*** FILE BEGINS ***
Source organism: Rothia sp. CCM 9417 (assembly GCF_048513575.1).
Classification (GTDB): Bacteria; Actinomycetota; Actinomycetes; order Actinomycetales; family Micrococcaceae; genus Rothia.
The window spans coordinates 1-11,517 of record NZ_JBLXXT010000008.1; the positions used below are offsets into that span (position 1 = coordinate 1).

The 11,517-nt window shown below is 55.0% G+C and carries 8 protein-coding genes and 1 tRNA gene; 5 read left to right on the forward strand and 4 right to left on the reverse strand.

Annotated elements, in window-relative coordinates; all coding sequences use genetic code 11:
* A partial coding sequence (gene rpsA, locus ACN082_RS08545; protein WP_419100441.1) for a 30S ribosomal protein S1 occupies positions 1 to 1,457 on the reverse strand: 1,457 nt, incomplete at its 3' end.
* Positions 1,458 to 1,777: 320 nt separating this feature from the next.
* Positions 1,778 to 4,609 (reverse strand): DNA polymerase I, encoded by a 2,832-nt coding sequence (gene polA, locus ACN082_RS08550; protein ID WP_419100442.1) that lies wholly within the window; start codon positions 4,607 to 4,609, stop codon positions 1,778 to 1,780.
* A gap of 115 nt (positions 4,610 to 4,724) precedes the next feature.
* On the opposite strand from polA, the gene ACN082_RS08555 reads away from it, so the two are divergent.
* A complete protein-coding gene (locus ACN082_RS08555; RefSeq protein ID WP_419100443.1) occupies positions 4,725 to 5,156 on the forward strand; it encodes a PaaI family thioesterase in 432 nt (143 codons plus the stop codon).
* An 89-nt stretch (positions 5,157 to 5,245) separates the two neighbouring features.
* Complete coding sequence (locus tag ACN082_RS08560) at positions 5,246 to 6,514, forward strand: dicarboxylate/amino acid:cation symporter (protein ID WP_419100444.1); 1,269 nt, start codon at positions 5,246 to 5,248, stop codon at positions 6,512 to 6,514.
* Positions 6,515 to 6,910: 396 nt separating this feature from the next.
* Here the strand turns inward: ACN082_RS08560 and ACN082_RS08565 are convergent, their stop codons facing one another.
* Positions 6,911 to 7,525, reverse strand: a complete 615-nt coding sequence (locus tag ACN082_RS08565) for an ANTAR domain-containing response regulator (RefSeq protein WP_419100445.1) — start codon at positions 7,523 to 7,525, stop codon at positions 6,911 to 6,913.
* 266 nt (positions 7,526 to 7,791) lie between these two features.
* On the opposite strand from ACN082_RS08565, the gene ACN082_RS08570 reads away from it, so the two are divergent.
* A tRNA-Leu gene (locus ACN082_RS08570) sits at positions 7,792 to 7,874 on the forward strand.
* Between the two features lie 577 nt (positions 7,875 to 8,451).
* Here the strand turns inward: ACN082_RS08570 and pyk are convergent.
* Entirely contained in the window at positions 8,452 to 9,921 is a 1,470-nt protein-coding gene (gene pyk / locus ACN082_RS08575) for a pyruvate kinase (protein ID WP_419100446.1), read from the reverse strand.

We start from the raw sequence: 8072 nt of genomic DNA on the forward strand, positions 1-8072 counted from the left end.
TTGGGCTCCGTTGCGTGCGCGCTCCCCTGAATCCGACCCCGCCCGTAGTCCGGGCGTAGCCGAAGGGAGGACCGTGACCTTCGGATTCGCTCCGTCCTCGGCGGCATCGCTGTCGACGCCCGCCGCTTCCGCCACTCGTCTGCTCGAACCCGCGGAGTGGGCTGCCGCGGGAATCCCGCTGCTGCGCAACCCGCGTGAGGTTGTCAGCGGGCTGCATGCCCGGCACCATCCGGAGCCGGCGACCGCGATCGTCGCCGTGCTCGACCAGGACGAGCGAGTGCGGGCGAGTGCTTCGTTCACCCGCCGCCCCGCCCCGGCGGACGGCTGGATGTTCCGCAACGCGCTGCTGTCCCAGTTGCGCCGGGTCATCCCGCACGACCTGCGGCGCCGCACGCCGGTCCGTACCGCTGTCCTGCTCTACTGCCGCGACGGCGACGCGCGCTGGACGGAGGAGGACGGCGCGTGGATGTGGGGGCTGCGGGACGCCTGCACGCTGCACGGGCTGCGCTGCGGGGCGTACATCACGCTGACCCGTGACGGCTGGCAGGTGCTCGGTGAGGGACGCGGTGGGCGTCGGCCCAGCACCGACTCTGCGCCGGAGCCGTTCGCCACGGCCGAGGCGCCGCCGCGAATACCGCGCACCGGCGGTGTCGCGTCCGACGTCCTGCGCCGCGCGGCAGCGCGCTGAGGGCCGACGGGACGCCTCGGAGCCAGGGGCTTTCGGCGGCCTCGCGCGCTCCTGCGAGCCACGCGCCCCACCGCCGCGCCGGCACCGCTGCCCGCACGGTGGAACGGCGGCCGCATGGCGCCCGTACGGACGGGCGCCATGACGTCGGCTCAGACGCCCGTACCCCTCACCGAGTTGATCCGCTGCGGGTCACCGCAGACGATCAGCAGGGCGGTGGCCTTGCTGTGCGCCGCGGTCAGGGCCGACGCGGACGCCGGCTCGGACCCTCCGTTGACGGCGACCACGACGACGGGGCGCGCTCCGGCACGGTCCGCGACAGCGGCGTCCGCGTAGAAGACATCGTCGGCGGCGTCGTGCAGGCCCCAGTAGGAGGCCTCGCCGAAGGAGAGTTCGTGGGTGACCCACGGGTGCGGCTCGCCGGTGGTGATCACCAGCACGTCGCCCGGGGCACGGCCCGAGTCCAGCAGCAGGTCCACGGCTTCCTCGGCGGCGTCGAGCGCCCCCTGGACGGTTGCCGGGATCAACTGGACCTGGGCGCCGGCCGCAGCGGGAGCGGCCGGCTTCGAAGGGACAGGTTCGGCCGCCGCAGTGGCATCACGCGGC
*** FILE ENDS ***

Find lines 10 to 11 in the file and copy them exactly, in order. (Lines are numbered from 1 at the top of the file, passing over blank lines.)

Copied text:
* On the opposite strand from polA, the gene ACN082_RS08555 reads away from it, so the two are divergent.
* A complete protein-coding gene (locus ACN082_RS08555; RefSeq protein ID WP_419100443.1) occupies positions 4,725 to 5,156 on the forward strand; it encodes a PaaI family thioesterase in 432 nt (143 codons plus the stop codon).